KDHE asks physicians to report human cases of West Nile Virus fever

With the presence of West Nile Virus now confirmed in nine Kansas counties, the Kansas Department of Health and Environment has asked all physicians in the state to report human cases of WNV fever to the state health department.

This request follows a recent recommendation by the Council of State and Territorial Epidemiologists that all states collect this information.

Once Kansas doctors submit the information to KDHE, it will be submitted to the Centers for Disease Control and Prevention along with the more severe West Nile Virus cases-WNV meningitis, encephalitis and acute flaccid paralysis.

WNV has been confirmed in the following counties: Pratt, Reno, Wallace, Barton, Harvey, Johnson, Sedgwick, Shawnee and Wilson.

In the previous two years that WNV has been found in Kansas, only these more severe forms of the disease were reported to CDC, as was recommended then.

To date, KDHE has no reports of human cases from physicians or private labs. The state laboratory performs confirmatory testing on all cases with neurological illness (meningitis or encephalitis or acute paralysis), and private labs submit reports on cases tested to KDHE.

“To reduce the number of human cases of West Nile Virus we see in Kansas this summer, each of us can and should take steps to reduce our contact with mosquitoes and to reduce mosquito breeding grounds,” said Gail Hansen, acting state pidemiologist.

Reduce risks

KDHE recommends the following to reduce the risk of WNV:–

— Use insect repellent with DEET and wear protective clothing when practical

— Remove standing water (where mosquitoes breed).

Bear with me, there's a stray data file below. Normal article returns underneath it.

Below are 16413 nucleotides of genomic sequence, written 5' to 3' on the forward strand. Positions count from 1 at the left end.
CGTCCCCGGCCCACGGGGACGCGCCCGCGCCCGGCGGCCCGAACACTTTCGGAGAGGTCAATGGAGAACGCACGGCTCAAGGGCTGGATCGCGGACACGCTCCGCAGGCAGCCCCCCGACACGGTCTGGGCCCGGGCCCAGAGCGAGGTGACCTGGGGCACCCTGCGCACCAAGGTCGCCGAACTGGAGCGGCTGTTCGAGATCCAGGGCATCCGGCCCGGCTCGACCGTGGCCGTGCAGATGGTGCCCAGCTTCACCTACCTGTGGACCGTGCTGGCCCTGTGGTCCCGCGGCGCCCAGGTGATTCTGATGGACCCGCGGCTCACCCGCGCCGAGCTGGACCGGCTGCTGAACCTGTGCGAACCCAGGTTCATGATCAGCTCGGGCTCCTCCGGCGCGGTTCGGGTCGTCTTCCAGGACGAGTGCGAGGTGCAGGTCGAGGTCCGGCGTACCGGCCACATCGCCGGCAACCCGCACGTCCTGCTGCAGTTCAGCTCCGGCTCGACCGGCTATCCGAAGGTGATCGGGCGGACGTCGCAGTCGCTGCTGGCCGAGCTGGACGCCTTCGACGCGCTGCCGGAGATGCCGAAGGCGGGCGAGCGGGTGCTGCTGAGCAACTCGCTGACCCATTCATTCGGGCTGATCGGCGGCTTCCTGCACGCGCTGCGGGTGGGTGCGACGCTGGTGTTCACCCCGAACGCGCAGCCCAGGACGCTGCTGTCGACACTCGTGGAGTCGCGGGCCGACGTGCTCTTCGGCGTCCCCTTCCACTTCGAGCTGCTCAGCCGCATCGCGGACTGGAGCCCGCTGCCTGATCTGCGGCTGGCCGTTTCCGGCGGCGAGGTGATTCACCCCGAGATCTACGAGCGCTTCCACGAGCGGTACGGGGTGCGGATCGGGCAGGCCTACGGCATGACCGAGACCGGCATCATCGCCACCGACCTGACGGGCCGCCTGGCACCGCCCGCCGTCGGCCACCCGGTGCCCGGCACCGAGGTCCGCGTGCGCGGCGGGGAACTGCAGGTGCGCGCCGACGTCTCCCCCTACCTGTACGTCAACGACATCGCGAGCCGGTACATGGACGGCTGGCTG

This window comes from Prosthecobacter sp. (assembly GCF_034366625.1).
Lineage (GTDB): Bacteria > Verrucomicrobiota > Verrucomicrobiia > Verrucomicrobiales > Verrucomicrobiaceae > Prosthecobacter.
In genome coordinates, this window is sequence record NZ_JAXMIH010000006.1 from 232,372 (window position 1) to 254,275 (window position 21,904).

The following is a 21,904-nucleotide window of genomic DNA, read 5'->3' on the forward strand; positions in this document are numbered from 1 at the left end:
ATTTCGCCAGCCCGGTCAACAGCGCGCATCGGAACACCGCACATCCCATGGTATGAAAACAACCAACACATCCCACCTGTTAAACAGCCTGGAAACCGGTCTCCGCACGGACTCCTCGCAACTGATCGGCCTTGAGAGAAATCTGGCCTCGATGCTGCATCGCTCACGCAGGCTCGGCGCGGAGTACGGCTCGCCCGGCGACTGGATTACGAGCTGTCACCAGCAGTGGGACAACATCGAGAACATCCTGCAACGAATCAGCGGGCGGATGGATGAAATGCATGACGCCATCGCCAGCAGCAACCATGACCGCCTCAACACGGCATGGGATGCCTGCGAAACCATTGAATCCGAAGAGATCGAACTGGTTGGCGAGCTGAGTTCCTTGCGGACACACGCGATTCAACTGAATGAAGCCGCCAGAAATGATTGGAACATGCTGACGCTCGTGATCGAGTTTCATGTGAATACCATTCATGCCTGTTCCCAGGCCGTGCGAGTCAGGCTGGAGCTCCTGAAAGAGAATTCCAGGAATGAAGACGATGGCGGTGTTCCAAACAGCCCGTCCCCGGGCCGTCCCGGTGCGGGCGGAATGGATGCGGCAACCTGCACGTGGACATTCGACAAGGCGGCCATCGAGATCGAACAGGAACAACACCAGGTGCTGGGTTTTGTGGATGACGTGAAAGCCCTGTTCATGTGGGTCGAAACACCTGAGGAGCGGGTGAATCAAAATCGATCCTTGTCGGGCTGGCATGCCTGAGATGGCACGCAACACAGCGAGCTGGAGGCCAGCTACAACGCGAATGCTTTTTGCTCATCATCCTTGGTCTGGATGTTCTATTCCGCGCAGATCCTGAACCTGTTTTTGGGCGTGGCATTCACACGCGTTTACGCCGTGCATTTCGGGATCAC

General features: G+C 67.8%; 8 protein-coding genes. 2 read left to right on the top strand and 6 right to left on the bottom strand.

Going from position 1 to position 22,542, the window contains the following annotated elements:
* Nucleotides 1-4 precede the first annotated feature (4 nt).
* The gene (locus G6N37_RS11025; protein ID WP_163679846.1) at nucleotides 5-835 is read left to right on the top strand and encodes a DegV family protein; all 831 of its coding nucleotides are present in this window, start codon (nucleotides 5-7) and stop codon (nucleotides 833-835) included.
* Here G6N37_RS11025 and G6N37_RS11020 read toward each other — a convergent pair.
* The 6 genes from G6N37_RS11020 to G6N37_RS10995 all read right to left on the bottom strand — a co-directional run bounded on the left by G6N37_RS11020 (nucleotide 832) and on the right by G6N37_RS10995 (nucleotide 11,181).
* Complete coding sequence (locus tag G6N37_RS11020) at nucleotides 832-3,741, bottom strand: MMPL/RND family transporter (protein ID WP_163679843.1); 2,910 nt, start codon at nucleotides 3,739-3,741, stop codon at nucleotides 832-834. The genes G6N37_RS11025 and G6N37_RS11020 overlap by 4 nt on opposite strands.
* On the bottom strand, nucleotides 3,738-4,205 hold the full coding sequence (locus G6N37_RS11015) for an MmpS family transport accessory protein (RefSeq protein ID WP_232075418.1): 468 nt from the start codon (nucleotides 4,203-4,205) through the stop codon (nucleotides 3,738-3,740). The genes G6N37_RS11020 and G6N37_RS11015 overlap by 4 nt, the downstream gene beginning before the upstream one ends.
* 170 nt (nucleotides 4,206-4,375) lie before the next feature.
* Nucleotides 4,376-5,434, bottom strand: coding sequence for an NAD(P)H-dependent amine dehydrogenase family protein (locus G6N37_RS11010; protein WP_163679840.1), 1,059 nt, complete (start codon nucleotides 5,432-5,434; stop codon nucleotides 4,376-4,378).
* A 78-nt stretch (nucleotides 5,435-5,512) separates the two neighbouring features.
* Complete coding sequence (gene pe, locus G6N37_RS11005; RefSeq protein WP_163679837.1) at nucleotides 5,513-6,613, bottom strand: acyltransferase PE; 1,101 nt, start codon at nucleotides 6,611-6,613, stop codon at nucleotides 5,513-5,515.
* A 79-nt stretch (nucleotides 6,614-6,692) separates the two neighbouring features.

— Use larvicide in water that cannot be drained or removed.

— Change water frequently in bird baths, pet bowls and wading pools.

— Limit outdoor activities at dawn and dusk when mosquitos are most active.

In many instances, WNV cases are not reported to KDHE because the WNV sufferer does not contact a physician because of very minor or non-existent symptoms.

Actual cases exceed count

Only one in 150 WNV cases, result in symptoms with neurological illness. Therefore KDHE recognizes the case counts reported are only a portion of those that exist in Kansas.

“The particular location of West Nile Virus activity or the number of cases found should not be a factor for individuals to determine when to take precautions against mosquitoes,” said Hansen.

“The virus has shown up again this year throughout the state. We simply can’t wait until someone we know gets the disease before we take these precautions. We must act responsibly and protect ourselves and our families every day through simple actions that reduce our likelihood of getting bitten by a mosquito and reduce mosquito breeding grounds.”

Testing dead birds

Since KDHE has confirmed two positive WNV birds in nine counties, no further testing will be conducted on birds in those counties.

Dispose of any dead birds in the garbage.

KDHE is asking Kansans who find dead birds in all other counties, to call the West Nile Virus information line at 1-877-228-2287 and learn how to submit a bird to Kansas State University for testing.

Birds being tested include: crows, bluejays, magpies, or birds of prey (hawks, owls, eagles), and must meet the following criteria for testing:

— Bird should not have been dead longer than 24 hours;

— Bird should be intact and should be placed in double plastic bags in freezer until submitted.

Callers must leave their name and number and will receive a call back on where to drop-off the dead bird.

K-State Extension agents will then ship the specimens to a designated testing lab. Test results will not be released to individuals submitting birds, but birds testing positive will be reported on the WNV Web site. For more information, go to www.westnileks.com.

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